Another problem was the key lever comb. The original (See Photo 11) was a plastic (for lack of a better word) casting. It had three teeth broken out of it, and for a while I entertained the idea of repairing it with glued and screwed-in replacement teeth carved from new material, but in the long run practicality won out and I replaced it with the comb from an Oliver 3. The slot spacing is identical. One hole had to be drilled in the replacement comb and the whole thing was angled to the rear slightly to bring the wearing surfaces of keys and comb together, but with the machine reassembled nobody will ever notice the difference unless you tell them.
For historical purposes, of course, this means the machine is no longer "original," and I think it is important to retain a record of any such changes and also to keep the original defective part(s) so that if the machine changes hands the new owner will know what was done. All original parts that were replaced in this project (including the homemade wooden key tops) are in a labeled plastic bag that will follow the machine from now on.
The single ribbon cover that came with this machine may not have been original either. It is identical in design to the covers used on the models 3 and 5, and while I have seen another model 2 pictured in Darryl Rehrís book with the same covers, that is no guarantee of originality. I have been told that the model 2 should actually have covers with round holes. Until something like that shows up, however, I will continue to use the one I got with it, along with another one like it salvaged from a model 5 parts machine.

Since repainting was part of my project, duplicating (or at least approximating) Oliver green was the next step. If you can get it done, a computerized paint match by an auto paint supplier is the best bet. This was not possible for me, so after priming the parts with Krylon primer, I approximated the color with two parts Krylon High Gloss Hunter Green (KDH6118) to one part Krylon High Gloss Leather Brown (KDH6119), appropriately thinned for spraying. I give this paint formula ONLY as information about what I did, NOT as a recommendation for your own color. I cannot guarantee that you will be happy with it. It is fairly close, and I believe Oliver did vary its own paint formula over the years, but I encourage you to experiment on your own with paint until you find something that satisfies you. If you lack spray painting equipment, most auto paint suppliers and even hobby shops will have an ingenious little device made by Preval, consisting of a compressed gas power cartridge and a glass paint jar. Fill the jar with your paint and proceed as with a spray can. It works great! I was able to do the entire machine with one gas cartridge. Once the paint dried thoroughly (Rule of thumbóif you can still smell it, itís not ready), I went over the painted parts with polishing compound and auto wax until I got the appearance I wanted.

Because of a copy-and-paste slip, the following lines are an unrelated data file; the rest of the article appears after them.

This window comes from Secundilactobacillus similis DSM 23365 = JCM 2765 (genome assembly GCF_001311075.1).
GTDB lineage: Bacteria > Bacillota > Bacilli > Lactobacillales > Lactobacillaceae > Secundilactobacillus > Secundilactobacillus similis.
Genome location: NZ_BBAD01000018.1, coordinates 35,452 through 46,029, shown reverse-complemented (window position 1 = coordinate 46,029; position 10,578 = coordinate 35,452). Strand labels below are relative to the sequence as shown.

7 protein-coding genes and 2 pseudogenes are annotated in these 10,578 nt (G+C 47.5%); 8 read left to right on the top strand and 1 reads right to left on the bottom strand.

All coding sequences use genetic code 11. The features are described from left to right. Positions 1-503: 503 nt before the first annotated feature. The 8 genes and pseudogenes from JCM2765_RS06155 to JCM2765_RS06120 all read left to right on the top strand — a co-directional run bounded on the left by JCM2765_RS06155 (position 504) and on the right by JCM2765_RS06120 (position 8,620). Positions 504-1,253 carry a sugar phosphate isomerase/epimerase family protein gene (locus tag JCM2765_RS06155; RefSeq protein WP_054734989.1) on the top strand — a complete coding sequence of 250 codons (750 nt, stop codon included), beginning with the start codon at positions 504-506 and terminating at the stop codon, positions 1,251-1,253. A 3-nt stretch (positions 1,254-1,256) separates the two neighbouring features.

12. Oliver 2 decal by Paul Robert

Paul has published several articles on this site detailing how to go about perfecting a finish, and I cannot offer any better suggestions than his. Locate any bearing holes or bearing surfaces that may have been painted over, such as the holes that the ribbon shafts go through on the frame, and the slot that the carriage rail assemblyís centering block rides in, and clean them off. Also, with the painting done, now is the time to apply new decals. My Oliver 2 only has one decal, on the paper table, and I used an excellent decal produced by Paul for this purpose (Photo 12).

And so, it's time to reassemble: